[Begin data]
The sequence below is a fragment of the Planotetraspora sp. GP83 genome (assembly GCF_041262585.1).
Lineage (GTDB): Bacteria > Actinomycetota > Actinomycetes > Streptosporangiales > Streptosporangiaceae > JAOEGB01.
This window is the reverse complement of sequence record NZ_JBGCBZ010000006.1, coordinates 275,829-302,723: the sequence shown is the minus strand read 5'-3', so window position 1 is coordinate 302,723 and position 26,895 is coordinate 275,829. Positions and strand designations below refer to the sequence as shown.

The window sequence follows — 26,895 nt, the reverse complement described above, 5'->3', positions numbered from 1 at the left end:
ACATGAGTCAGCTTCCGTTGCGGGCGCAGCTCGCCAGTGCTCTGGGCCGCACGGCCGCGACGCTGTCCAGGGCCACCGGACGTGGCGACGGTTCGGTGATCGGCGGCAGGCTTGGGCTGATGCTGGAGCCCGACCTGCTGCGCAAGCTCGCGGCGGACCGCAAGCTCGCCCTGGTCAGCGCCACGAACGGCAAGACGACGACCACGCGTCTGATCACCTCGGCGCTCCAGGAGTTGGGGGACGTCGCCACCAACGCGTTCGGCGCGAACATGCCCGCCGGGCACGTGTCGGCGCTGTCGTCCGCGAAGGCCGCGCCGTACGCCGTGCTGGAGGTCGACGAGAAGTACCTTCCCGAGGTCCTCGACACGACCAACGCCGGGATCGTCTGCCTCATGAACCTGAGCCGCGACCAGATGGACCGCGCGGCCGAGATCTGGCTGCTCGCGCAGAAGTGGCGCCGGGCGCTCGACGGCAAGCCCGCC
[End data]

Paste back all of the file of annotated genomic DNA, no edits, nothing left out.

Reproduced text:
The sequence below is a fragment of the Planotetraspora sp. GP83 genome (assembly GCF_041262585.1).
Lineage (GTDB): Bacteria > Actinomycetota > Actinomycetes > Streptosporangiales > Streptosporangiaceae > JAOEGB01.
This window is the reverse complement of sequence record NZ_JBGCBZ010000006.1, coordinates 275,829-302,723: the sequence shown is the minus strand read 5'-3', so window position 1 is coordinate 302,723 and position 26,895 is coordinate 275,829. Positions and strand designations below refer to the sequence as shown.

The window sequence follows — 26,895 nt, the reverse complement described above, 5'->3', positions numbered from 1 at the left end:
ACATGAGTCAGCTTCCGTTGCGGGCGCAGCTCGCCAGTGCTCTGGGCCGCACGGCCGCGACGCTGTCCAGGGCCACCGGACGTGGCGACGGTTCGGTGATCGGCGGCAGGCTTGGGCTGATGCTGGAGCCCGACCTGCTGCGCAAGCTCGCGGCGGACCGCAAGCTCGCCCTGGTCAGCGCCACGAACGGCAAGACGACGACCACGCGTCTGATCACCTCGGCGCTCCAGGAGTTGGGGGACGTCGCCACCAACGCGTTCGGCGCGAACATGCCCGCCGGGCACGTGTCGGCGCTGTCGTCCGCGAAGGCCGCGCCGTACGCCGTGCTGGAGGTCGACGAGAAGTACCTTCCCGAGGTCCTCGACACGACCAACGCCGGGATCGTCTGCCTCATGAACCTGAGCCGCGACCAGATGGACCGCGCGGCCGAGATCTGGCTGCTCGCGCAGAAGTGGCGCCGGGCGCTCGACGGCAAGCCCGCC